Pfizer-BioNTech Vaccine Shown Highly Effective in Young Adolescents

Before long, pharmacists shouldn’t be surprised if they see more youngsters in line for COVID-19 shots. Not only are states increasingly opening up vaccination to everyone, but Pfizer-BioNTech has released results of a new trial indicating very high efficacy and safety in the 12-15-year-old age group for the vaccine, which already has emergency use authorization for those aged 16 or older. Here is more information.

NEW YORK - More adolescents could soon be eligible for the Pfizer-BioNTech vaccine if the Food and Drug Administration signs off on expanding its emergency use authorization with data from a new trial.

The COVID-19 vaccine now has an EUA for those 16 and older.

Based on new trials, the companies announce that, in participants 12-15 years old, BNT162b2 demonstrated 100% efficacy and robust antibody responses, exceeding those reported in trial of vaccinated 16-25 year old participants in an earlier analysis. The press release also advises that the vaccine was well tolerated in the younger group.

The companies say they plan to submit the data to the FDA and the European Medicines Agency (EMA) as soon as possible to request expansion of the EUA.

The companies also provided an update on the Phase 1/2/3 study of BNT162b2 in children aged 6 months to 11-years-old.

“We share the urgency to expand the authorization of our vaccine to use in younger populations and are encouraged by the clinical trial data from adolescents between the ages of 12 and 15,” said Albert Bourla, Chairman and Chief Executive Officer, Pfizer. “We plan to submit these data to FDA as a proposed amendment to our Emergency Use Authorization in the coming weeks and to other regulators around the world, with the hope of starting to vaccinate this age group before the start of the next school year.”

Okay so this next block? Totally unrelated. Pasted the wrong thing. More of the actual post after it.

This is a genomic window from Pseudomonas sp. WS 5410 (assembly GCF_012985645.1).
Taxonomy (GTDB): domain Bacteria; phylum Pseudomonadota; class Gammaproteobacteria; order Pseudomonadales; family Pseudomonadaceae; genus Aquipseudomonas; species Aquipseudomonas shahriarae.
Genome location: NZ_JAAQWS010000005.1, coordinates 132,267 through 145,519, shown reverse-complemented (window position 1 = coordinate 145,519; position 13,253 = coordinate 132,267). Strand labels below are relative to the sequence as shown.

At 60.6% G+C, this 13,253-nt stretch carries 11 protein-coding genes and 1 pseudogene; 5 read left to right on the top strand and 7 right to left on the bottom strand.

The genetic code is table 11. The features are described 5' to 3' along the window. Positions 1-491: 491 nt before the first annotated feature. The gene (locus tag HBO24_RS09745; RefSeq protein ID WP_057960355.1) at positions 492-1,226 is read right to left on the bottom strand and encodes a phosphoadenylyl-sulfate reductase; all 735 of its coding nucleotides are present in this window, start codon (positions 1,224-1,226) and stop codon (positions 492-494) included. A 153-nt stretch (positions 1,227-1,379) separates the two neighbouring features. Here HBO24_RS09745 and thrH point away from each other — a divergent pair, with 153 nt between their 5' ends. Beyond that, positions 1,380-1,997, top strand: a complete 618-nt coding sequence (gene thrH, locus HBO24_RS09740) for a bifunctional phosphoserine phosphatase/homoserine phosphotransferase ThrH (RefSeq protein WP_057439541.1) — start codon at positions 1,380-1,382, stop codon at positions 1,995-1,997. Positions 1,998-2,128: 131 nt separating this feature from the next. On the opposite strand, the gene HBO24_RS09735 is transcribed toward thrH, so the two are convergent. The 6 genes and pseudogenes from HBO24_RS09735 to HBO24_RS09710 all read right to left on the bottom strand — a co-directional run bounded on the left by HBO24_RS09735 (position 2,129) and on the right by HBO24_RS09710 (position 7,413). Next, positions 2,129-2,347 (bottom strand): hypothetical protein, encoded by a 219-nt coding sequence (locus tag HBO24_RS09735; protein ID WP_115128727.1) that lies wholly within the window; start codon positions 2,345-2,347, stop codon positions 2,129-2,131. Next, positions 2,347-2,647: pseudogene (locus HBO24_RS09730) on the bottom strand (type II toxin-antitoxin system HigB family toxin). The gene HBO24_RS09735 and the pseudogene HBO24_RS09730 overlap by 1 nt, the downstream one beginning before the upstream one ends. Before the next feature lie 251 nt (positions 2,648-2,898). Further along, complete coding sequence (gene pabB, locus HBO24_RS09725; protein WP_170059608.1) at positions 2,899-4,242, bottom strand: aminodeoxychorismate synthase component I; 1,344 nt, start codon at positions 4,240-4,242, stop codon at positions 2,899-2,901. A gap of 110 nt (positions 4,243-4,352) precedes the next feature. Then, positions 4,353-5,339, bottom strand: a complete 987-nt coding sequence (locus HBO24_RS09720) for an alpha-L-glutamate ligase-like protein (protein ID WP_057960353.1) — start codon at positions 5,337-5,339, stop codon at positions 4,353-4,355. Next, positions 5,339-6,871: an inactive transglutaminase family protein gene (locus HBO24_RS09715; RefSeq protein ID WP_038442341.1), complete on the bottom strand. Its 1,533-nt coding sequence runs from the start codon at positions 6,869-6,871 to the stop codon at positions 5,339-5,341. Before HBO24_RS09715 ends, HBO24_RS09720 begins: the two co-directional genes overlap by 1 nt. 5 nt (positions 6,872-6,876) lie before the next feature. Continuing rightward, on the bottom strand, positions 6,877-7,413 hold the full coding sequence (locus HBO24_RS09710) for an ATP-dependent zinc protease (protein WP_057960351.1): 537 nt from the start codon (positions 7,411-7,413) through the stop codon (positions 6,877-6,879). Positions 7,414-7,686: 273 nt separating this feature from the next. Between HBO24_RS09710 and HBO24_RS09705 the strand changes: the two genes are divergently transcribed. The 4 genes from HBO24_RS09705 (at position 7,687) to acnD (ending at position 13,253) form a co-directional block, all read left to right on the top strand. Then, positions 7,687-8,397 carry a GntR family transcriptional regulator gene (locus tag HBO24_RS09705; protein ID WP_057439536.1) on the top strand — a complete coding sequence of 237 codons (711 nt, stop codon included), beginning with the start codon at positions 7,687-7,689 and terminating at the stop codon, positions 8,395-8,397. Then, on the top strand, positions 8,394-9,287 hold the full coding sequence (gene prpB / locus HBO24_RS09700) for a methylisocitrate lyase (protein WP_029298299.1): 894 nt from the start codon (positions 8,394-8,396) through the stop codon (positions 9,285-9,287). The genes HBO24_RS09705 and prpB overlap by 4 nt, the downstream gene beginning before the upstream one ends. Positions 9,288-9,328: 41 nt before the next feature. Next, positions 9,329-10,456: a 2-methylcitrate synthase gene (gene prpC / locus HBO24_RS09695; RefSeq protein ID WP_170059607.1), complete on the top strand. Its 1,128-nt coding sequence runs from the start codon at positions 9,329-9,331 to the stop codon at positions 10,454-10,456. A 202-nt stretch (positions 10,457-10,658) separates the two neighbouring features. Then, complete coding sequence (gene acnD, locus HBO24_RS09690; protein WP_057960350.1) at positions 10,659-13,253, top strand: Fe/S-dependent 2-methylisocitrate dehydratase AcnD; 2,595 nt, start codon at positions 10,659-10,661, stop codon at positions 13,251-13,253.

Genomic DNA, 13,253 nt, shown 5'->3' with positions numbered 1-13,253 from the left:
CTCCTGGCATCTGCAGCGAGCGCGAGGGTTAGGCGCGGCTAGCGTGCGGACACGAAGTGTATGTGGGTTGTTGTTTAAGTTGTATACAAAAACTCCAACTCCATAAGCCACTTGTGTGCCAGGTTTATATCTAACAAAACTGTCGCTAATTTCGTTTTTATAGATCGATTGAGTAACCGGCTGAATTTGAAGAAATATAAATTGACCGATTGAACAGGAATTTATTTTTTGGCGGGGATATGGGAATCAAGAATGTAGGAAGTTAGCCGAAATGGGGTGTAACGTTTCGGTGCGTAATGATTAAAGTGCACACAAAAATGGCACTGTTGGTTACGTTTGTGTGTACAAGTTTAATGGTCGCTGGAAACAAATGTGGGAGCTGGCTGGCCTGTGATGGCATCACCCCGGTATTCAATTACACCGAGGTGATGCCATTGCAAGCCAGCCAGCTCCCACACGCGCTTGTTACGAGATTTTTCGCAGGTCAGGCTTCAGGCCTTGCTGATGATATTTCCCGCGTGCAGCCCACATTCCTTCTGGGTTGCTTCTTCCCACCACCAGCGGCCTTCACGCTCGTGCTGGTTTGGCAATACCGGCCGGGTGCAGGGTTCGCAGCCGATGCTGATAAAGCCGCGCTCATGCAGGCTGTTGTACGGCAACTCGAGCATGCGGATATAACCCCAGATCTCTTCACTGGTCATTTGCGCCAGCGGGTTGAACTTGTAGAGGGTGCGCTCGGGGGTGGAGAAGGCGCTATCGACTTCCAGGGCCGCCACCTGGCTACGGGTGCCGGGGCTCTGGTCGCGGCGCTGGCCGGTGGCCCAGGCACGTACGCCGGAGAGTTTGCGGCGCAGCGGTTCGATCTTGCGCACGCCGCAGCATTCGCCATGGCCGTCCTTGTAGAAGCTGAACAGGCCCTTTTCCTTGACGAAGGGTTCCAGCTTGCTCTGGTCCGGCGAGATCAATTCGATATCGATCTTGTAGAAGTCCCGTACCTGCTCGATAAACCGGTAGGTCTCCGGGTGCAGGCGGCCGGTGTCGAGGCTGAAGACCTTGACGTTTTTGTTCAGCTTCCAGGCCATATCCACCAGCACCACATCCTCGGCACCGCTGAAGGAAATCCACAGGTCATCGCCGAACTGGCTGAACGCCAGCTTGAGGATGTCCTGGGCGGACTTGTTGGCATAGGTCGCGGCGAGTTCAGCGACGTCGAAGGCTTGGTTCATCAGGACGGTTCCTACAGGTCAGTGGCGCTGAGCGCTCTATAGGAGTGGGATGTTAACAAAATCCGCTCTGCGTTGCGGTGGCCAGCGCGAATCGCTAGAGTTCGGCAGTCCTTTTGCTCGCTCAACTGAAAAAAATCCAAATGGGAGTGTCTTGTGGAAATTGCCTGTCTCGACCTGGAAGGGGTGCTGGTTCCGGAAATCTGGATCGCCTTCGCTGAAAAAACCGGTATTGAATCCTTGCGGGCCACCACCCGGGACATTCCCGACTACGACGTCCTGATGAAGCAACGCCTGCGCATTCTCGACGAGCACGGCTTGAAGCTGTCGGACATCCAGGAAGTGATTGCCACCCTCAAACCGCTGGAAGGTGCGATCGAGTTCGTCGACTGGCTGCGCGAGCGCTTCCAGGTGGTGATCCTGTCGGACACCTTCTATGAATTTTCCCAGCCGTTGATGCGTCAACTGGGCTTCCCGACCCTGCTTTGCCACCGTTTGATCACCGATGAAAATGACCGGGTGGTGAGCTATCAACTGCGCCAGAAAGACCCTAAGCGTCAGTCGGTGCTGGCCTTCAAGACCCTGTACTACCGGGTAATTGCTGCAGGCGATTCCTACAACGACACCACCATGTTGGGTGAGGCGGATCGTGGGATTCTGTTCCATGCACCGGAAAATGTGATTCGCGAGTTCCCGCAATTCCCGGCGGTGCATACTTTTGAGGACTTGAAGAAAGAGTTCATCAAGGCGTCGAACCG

The trial, which enrolled 2,260 adolescents 12 to 15 years of age in the United States, had 18 cases of COVID-19 observed in the1,129-member placebo group vs. none in the vaccinated group of 1,131 participants. The study reports that vaccination with BNT162b2 elicited SARS-CoV-2–neutralizing antibody geometric mean titers (GMTs) of 1,239.5, demonstrating strong immunogenicity in a subset of adolescents one month after the second dose. “This compares well (was non-inferior) to GMTs elicited by participants aged 16 to 25 years old (705.1 GMTs) in an earlier analysis. Further, BNT162b2 administration was well tolerated, with side effects generally consistent with those observed in participants 16 to 25 years of age,” according to the press release.

In late March, Pfizer and BioNTech dosed the first healthy children in a global Phase 1/2/3 seamless study to further evaluate the safety, tolerability, and immunogenicity of the Pfizer-BioNTech COVID-19 vaccine in children 6 months to 11 years of age. Included in the study are three age groups: children aged 5 to 11 years, 2 to 5 years, and 6 months to 2 years.

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